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For unhoused women, life on the street is 'like living a horror'

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Carmen, who is currently living unhoused, described the challenges of life as a woman without consistent and safe shelter.

AURORA, Colo. — It’s tough to find a job when your main occupation is surviving hour to hour, and day to day.

“It’s like living a horror,” said Carmen. “Being out here is draining and difficult,” she added.

Carmen, who requested that Rocky Mountain PBS not use her last name, has been living on the streets on and off over the last few years after losing her job as a medical assistant. The worst part of experiencing homelessness, she said, is being a woman.

“Every day is a mission to wake up and find a safe place to sleep and find some food," she said. "And your other mission every day is to keep from being raped.”

Life is even tougher for unhoused women

Struggling to find shelter and food while unhoused is a challenge, as Carmen explains

According to a recent report from the Colorado Coalition for the HomelessinMay of 2022, around 3,000 women across the state are unhoused. Women are also more likely to experience homelessness than men; about half of all unhoused women say domestic violence is the main reason they don’t have a permanent home. 

To say that unhoused living affects a woman’s mental health is an understatement, said Carmen.

“It’s a constant battle living in the street, most people lose their minds living in the streets," she explained.

Carmen said it’s beyond frustrating trying to find a house and a job all at the same time.

“I’m a medical assistant but it’s difficult to go to a medical office when you haven’t showered, and you go to work in your uniform, but you haven’t slept all night because you are literally watching out for what’s going on," she said.

Unhoused cisgendered women also have a difficult time accessing hygiene products for menstruation, which creates even more challenges for surviving and living unhoused. Carmen said it’s often impossible just to find a bathroom to use.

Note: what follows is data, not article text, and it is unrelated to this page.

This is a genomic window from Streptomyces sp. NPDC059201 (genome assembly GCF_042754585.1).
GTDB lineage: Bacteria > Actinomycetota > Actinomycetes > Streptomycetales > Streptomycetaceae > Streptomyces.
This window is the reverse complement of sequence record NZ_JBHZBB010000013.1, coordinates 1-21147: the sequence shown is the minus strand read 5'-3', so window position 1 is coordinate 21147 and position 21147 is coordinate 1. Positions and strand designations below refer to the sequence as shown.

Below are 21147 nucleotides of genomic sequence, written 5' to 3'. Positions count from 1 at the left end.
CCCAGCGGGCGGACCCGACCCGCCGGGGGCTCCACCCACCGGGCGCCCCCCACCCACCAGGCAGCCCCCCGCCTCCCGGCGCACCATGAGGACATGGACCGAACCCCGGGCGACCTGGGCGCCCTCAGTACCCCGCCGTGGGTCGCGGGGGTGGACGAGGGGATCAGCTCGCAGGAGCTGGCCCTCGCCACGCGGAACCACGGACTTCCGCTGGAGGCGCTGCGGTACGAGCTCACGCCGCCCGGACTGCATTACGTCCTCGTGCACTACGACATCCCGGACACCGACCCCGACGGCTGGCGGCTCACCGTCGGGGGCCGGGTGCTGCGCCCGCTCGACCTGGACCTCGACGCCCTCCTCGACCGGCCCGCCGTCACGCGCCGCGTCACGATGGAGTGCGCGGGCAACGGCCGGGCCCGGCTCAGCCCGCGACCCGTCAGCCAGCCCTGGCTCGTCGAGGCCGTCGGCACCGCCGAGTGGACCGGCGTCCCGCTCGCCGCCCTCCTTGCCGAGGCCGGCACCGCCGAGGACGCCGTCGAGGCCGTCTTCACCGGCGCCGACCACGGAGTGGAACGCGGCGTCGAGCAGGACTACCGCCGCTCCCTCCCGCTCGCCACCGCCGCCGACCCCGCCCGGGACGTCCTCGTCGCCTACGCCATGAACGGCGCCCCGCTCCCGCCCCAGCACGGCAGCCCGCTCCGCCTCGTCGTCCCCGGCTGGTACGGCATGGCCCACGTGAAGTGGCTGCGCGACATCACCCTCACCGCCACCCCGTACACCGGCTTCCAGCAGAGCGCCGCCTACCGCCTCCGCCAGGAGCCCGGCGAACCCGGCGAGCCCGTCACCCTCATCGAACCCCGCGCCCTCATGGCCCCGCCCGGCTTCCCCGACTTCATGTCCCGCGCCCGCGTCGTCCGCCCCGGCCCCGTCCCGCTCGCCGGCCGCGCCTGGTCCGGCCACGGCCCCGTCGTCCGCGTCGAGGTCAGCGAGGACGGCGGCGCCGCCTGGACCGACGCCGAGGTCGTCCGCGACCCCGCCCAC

“We have to hold our urine because people won’t let us use the restroom and so we have to pee outside. We get kidney infections, and we get dehydrated. I don’t drink enough because there’s nowhere to go to the bathroom,” she added.

[Related: Study: First-time homelessness doubled in Denver area during 2021]

Carmen added that receiving medical attention can almost be impossible.

“We get sicker because we are out in the elements, and we can’t eat vegetables or take vitamins," she said. "We eat what we can, you can’t buy hot food with food stamps, so we eat stuff from the gas station and it all goes in one week because it’s expensive. This is the way we live.”

She also told Rocky Mountain PBS how being unhoused has created a mental health crisis for her.

“I have PTSD from being in the streets because cars follow me I’m in constant danger or being grabbed or being put in a van and taken away for sex slavery,” she said.

For Carmen, finding a way to survive every day is all she has room for. She described a night, recently, when she couldn’t figure out where to sleep.

“I went to the airport. It was the only place I could think of to be safe as a woman," she said. "I can’t be out here in the streets as a woman with all this crazy stuff going on that I have no part of and put myself in that kind of danger.”


Dana Knowles is a multimedia journalist at Rocky Mountain PBS. You can reach her at danaknowles@rmpbs.org.

Lindsey Ford is a multimedia journalist at Rocky Mountain PBS. You can reach her at lindseyford@rmpbs.org.

William Peterson is a senior photojournalist at Rocky Mountain PBS. You can reach him at williampeterson@rmpbs.org.

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